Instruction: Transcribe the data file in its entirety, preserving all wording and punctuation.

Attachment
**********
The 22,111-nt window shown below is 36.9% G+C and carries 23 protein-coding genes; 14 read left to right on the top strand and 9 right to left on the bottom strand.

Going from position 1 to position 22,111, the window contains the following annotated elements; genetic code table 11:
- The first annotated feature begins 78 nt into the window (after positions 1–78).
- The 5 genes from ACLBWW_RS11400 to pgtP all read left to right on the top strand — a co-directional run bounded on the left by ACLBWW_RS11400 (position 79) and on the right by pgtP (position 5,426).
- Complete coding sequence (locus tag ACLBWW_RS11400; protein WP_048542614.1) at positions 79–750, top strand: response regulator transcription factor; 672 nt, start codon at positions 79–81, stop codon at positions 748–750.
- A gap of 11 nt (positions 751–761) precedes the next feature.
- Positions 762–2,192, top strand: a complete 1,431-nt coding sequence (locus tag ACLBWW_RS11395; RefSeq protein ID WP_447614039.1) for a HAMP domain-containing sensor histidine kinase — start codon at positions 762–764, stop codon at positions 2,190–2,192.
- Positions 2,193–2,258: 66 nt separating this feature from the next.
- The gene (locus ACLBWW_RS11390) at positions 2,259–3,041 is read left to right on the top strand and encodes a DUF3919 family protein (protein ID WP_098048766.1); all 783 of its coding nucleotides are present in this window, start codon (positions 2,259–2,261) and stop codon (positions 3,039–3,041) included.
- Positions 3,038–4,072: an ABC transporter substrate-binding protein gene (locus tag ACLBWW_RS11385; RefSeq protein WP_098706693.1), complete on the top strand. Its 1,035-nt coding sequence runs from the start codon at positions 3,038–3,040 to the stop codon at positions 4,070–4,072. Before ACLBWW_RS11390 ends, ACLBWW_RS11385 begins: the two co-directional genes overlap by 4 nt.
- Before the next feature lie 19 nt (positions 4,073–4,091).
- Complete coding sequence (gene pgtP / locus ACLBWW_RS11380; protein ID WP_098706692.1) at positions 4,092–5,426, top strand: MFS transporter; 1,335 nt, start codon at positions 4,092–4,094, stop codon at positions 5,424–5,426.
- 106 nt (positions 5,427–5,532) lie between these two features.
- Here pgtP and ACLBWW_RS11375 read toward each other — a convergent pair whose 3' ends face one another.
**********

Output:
The 22,111-nt window shown below is 36.9% G+C and carries 23 protein-coding genes; 14 read left to right on the top strand and 9 right to left on the bottom strand.

Going from position 1 to position 22,111, the window contains the following annotated elements; genetic code table 11:
- The first annotated feature begins 78 nt into the window (after positions 1–78).
- The 5 genes from ACLBWW_RS11400 to pgtP all read left to right on the top strand — a co-directional run bounded on the left by ACLBWW_RS11400 (position 79) and on the right by pgtP (position 5,426).
- Complete coding sequence (locus tag ACLBWW_RS11400; protein WP_048542614.1) at positions 79–750, top strand: response regulator transcription factor; 672 nt, start codon at positions 79–81, stop codon at positions 748–750.
- A gap of 11 nt (positions 751–761) precedes the next feature.
- Positions 762–2,192, top strand: a complete 1,431-nt coding sequence (locus tag ACLBWW_RS11395; RefSeq protein ID WP_447614039.1) for a HAMP domain-containing sensor histidine kinase — start codon at positions 762–764, stop codon at positions 2,190–2,192.
- Positions 2,193–2,258: 66 nt separating this feature from the next.
- The gene (locus ACLBWW_RS11390) at positions 2,259–3,041 is read left to right on the top strand and encodes a DUF3919 family protein (protein ID WP_098048766.1); all 783 of its coding nucleotides are present in this window, start codon (positions 2,259–2,261) and stop codon (positions 3,039–3,041) included.
- Positions 3,038–4,072: an ABC transporter substrate-binding protein gene (locus tag ACLBWW_RS11385; RefSeq protein WP_098706693.1), complete on the top strand. Its 1,035-nt coding sequence runs from the start codon at positions 3,038–3,040 to the stop codon at positions 4,070–4,072. Before ACLBWW_RS11390 ends, ACLBWW_RS11385 begins: the two co-directional genes overlap by 4 nt.
- Before the next feature lie 19 nt (positions 4,073–4,091).
- Complete coding sequence (gene pgtP / locus ACLBWW_RS11380; protein ID WP_098706692.1) at positions 4,092–5,426, top strand: MFS transporter; 1,335 nt, start codon at positions 4,092–4,094, stop codon at positions 5,424–5,426.
- 106 nt (positions 5,427–5,532) lie between these two features.
- Here pgtP and ACLBWW_RS11375 read toward each other — a convergent pair whose 3' ends face one another.